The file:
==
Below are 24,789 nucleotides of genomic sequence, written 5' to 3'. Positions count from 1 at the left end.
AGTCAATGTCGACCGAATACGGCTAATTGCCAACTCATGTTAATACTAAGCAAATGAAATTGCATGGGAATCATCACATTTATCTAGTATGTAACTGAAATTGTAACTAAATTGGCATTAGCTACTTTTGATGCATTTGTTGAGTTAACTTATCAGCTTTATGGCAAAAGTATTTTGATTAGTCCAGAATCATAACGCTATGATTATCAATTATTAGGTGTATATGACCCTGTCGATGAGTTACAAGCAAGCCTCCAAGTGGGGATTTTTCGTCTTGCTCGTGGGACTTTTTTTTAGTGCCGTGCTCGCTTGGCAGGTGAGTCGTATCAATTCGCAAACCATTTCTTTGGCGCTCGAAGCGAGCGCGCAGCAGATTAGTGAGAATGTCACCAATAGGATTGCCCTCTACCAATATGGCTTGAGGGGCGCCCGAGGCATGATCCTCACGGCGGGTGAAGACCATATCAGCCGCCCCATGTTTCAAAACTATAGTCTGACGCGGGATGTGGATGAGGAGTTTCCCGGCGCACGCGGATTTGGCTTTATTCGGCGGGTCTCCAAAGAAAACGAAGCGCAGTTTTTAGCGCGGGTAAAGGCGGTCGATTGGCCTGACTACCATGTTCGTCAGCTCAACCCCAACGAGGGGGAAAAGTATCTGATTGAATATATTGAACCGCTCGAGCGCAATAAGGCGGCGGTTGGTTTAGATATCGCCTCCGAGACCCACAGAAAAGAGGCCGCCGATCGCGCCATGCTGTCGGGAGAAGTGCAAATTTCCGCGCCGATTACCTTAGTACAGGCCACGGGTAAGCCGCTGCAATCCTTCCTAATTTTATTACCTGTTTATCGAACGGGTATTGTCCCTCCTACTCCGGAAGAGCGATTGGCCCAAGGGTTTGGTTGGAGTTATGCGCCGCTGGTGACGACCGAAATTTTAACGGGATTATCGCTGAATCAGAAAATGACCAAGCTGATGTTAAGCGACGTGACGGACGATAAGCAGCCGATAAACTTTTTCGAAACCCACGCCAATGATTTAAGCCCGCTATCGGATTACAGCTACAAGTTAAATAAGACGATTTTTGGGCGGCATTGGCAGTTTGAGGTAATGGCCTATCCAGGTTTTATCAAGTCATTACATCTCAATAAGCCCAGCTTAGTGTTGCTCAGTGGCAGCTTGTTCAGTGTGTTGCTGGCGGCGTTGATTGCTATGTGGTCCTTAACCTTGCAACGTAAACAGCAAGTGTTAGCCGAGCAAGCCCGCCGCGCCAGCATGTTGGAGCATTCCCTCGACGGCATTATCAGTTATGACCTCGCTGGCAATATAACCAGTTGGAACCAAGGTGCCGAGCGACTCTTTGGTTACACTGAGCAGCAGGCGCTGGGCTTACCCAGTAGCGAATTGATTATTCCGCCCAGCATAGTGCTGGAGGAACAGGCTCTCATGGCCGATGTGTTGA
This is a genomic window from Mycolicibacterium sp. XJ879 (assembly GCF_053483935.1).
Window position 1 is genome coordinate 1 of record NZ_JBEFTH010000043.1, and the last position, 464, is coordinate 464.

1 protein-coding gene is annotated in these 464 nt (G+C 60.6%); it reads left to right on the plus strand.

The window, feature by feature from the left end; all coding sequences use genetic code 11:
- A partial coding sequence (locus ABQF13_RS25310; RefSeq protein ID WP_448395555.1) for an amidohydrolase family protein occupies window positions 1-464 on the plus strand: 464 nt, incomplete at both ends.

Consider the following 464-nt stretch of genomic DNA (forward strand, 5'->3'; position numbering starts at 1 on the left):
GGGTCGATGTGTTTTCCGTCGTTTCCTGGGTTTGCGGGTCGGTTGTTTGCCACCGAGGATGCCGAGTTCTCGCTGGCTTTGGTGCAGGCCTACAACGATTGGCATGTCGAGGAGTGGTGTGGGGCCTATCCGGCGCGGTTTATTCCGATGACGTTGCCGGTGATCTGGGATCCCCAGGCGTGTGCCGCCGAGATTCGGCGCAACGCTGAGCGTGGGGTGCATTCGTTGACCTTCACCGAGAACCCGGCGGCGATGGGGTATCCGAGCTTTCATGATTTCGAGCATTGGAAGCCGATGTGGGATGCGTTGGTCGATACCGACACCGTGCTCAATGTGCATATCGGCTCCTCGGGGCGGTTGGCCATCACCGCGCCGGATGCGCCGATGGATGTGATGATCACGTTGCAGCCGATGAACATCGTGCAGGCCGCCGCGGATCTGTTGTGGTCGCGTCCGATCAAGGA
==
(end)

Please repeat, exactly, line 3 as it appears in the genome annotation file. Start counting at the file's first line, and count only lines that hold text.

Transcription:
This is a genomic window from Mycolicibacterium sp. XJ879 (assembly GCF_053483935.1).